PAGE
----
A Letter from the General Minister to Pittsburgh Presbytery
Whatever It Takes
April 28, 2016
Over the forty days between his resurrection and ascension, we see Jesus doing whatever it takes to get his disciples ready to embrace their apostolic calling. During this season Jesus does what he has all along declined to do – he proves himself to skeptics this way and that.
Prior to his death, he consistently refuses to acquiesce to demands that he prove himself. Even as he hangs to die, his enemies taunt him, “If you are the Son of God, come down from the cross.” Then they turn to each other, “He saved others, he cannot save himself. He is the King of Israel; let him come down from the cross now, and we will believe in him.” (Matthew 27:39-42)
But after his resurrection, he shows his piercings to doubting Thomas, and follows with “many convincing proofs” to those still struggling to believe. (Acts 1:3) He eats with them to establish that he is not a mere ghost. Jesus is not anxious about whether his disciples are fully prepared to carry his mission forward – according to Matthew, some of them still doubt as he prepares to leave them, and Luke shows them still getting his mission wrong at the time of his ascension. (Matthew 28:17; Acts 1:6-7) None of this stops him from leaving them. Still, he does all he can to demonstrate that he is indeed risen.
Many years later, Paul declares similarly, “I have become all things to all people, that I might by all means save some.” (1 Corinthians 9:22) Both Jesus and Paul are willing to do whatever it takes to advance the good news of God’s redeeming love for the world.
During Easter we celebrate the One who offered “many convincing proofs” of his identity to those who loved him, yet had their reservations. He did so, not because he was inclined to prove himself to skeptics, but because he loved his followers enough that he was ready to give them whatever they needed in order to fulfill their calling.
Sometimes I wonder whether we are more likely to reach out to people who are willing to become like us, than to adjust ourselves to those who are different from us in order to reach them with the Gospel. It may be something as simple as dress codes. Or more subtly, we may have social or cultural expectations to which we expect compliance. Back in my pastoral days, I loved dearly my sister on the worship committee who said, “Well, if they want that in their worship, they can go down the street to another church. This is how we worship.” As much as I loved her, I grieved that she was unwilling to adjust “our” ways to meet “their” needs.
Several years ago one of our congregations reported a dramatic shift in their understanding of their relationship with their neighbors who frequented their food and clothing pantry. They used to speak of those folk as “them” – outsiders to whom they extended a helping hand. But they learned that it was crucial to welcome them as part of their church community. I called it “ussing” those to whom we are reaching out. They are not “them,” but “us.”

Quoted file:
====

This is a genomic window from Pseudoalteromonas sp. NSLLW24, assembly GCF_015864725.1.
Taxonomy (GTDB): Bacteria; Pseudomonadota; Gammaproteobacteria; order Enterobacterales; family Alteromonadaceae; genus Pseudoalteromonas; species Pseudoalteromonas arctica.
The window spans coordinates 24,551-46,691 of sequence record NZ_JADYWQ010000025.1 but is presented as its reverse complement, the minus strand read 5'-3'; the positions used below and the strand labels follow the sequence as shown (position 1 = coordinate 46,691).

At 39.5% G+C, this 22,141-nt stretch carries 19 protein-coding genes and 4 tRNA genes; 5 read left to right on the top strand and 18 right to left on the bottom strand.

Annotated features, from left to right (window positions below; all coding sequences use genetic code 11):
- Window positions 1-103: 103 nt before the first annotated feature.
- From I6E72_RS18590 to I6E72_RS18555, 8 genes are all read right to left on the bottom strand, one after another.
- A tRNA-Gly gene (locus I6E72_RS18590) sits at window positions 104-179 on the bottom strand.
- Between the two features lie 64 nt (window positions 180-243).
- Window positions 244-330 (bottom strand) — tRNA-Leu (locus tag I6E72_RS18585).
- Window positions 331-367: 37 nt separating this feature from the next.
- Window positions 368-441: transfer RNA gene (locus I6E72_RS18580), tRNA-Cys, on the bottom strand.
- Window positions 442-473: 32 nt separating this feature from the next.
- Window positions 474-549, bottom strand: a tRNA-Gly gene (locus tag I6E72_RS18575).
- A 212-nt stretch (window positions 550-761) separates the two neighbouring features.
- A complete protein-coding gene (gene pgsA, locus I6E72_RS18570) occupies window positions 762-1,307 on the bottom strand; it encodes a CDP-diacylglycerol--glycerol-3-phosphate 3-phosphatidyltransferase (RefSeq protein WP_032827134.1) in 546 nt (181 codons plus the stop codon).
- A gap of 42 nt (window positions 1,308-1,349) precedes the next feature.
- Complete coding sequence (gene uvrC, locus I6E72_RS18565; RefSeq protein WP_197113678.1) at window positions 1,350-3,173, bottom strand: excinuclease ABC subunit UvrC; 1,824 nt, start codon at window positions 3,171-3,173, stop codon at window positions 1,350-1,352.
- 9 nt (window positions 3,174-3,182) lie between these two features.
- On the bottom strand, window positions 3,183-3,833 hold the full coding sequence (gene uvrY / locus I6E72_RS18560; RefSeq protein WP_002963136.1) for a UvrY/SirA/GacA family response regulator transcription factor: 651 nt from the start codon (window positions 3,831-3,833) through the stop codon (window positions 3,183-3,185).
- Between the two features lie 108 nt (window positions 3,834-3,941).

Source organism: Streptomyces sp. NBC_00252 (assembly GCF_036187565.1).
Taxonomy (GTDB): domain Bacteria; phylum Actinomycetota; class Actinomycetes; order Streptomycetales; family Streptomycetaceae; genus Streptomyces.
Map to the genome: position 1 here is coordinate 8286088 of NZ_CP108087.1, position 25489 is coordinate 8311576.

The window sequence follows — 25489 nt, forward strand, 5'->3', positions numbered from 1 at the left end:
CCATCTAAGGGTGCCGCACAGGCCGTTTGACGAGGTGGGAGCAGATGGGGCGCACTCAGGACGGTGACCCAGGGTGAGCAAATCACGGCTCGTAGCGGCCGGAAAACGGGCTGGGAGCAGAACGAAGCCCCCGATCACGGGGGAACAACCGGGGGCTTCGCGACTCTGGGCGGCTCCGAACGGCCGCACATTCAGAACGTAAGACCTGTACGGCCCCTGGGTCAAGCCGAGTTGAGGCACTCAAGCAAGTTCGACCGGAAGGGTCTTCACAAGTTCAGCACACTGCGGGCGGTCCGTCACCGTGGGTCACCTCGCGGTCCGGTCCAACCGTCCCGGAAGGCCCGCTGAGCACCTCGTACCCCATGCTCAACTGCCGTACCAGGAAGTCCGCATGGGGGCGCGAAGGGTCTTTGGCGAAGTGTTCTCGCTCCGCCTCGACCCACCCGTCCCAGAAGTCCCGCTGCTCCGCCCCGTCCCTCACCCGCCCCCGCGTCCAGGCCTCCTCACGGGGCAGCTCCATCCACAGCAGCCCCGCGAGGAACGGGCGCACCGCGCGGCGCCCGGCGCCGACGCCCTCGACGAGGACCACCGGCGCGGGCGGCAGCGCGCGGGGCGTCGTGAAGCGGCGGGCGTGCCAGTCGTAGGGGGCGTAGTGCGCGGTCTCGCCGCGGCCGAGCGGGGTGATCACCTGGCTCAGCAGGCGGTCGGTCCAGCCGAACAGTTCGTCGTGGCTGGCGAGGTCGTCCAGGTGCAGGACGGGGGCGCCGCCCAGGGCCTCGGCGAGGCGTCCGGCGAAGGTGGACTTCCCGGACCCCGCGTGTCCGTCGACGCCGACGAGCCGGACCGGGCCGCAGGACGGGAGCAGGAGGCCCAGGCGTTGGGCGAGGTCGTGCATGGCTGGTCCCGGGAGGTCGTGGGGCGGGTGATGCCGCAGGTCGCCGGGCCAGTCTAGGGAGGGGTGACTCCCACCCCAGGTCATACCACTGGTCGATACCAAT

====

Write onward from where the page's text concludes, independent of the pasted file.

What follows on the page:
We may be eager to welcome those different from us – so long as they are ready to accommodate their ways to ours. But are we willing to change our ways when the situation requires, just as Jesus, after his resurrection, changed his pattern of resisting all requests for signs to prove himself? Are we prepared like Paul to accommodate ourselves to others in order to reach them with the Gospel?
After the church council in Jerusalem declared that God did not require Gentiles to be circumcised (Acts 15:1-19), Paul traveled widely to communicate this decision abroad. Along the way, he encountered a bright young Gentile believer named Timothy, whom he invited to join his entourage. Even though the purpose of the trip was to communicate the apostles’ decision that circumcision is no longer necessary, Paul decided to circumcise Timothy in order to pave the way for their outreach among the Jews. (Acts 16:1-5) Similarly, Paul was later willing to undergo a ceremonial purification ritual in order that he might have access to the religious community that otherwise would shun him. (Acts 21:17-26)
Where have we been willing to go beyond our comfort zones, historic norms, and theological affinities to reach out for the sake of the Gospel? I would love to hear if you have stretched in such ways for our Lord’s sake. Let’s encourage one another in this demanding task of being true to the call of our Risen Lord!
Your partner in whatever it takes,
The Rev. Dr. Sheldon W. Sorge, General Minister
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